5. The survey wasn’t very kind to clergy. Only 12% of Americans believe their religion is the one true religion, while 59% believe that all religions are valid. Cleary we clergy are failing at our stated mission: getting people to join our brand and shun the competition. In the real world, Macy’s doesn’t send it shoppers to Gimble’s (which is why there is no longer any Gimble’s). We clergy aren’t supposed to help you find the religion that best suits you, we are supposed to sell you our suit no matter how unsuited you are to it. If 88% of Americans think that other religions are equally effective as their own they might consider shopping for salvation elsewhere. This does not bode well for our job security.

6. And it gets worse: only 17% of respondents say they consult clergy for help when dealing with a problem. As a writer of a spiritual Q&A column for Spirituality & Health magazine I am dependent upon those who ask me for advice, so this number has got to increase or I will be out of a job. Who do they consult? Friends and family! Can you imagine? What does your married friend know about marriage that your celibate priest hasn’t read in a book? To be honest, anything you need to know about male-female relationships you can find in the Bible. Which is why priests are celibate. Who wants to live the biblical family ideal? My favorite book on relationships is “Men are from Mars, Women are from Penis.” Or something like that.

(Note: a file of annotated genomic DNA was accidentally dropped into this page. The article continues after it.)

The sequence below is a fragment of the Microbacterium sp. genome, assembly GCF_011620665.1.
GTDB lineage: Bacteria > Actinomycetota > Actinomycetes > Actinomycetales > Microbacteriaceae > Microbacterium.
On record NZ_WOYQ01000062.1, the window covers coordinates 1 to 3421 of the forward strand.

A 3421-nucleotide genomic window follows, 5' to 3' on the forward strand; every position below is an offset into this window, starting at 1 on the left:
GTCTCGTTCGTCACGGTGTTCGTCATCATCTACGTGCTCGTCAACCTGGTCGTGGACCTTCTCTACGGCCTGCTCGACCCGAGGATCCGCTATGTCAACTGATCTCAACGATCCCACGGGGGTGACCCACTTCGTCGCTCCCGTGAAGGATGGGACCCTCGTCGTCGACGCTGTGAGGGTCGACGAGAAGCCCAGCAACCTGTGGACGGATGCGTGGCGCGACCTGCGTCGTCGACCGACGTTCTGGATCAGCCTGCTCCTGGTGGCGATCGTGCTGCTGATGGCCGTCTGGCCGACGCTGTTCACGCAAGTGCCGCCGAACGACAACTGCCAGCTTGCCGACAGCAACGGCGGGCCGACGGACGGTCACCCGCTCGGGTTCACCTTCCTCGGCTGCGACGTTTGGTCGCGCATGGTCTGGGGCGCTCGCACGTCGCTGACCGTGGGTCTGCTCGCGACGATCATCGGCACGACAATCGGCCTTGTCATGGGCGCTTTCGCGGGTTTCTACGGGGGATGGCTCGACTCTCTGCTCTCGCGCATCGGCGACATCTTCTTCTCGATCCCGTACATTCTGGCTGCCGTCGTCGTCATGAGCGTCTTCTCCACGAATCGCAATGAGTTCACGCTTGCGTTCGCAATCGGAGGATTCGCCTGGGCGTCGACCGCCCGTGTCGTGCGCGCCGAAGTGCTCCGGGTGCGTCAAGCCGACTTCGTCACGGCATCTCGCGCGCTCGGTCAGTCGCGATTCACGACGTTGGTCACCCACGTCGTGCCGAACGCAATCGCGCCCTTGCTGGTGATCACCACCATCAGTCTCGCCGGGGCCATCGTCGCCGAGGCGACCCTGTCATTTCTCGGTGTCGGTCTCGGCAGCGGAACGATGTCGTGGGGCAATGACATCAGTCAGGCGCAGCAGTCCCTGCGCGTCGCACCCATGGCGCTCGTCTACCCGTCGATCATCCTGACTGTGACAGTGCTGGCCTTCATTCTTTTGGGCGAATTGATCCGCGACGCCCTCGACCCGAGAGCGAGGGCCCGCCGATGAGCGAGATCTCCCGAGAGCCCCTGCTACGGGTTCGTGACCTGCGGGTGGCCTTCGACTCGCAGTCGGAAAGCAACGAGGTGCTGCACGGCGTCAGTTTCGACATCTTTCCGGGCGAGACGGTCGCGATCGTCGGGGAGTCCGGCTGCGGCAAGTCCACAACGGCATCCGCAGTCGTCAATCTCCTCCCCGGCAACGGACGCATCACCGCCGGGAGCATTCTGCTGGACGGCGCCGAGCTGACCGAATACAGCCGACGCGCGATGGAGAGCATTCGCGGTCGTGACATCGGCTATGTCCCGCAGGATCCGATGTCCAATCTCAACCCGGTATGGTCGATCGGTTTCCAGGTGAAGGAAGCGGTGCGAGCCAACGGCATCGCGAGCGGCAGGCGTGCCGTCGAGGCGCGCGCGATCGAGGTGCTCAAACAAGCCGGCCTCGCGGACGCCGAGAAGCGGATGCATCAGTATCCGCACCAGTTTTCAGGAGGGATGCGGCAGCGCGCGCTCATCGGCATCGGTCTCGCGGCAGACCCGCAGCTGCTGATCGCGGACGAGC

So if people don’t turn to clergy for advice, and they don’t think that any clergyperson has the pick that will unlock the gates of heaven, why bother with clergy at all? Man, this is depressing.

Or maybe it isn’t. Maybe clergy, too, know the old ways are no longer speaking to most Americans. Maybe a growing number of clergy are admitting to themselves that they too are spiritual but not religious. Certainly that speaks to my situation.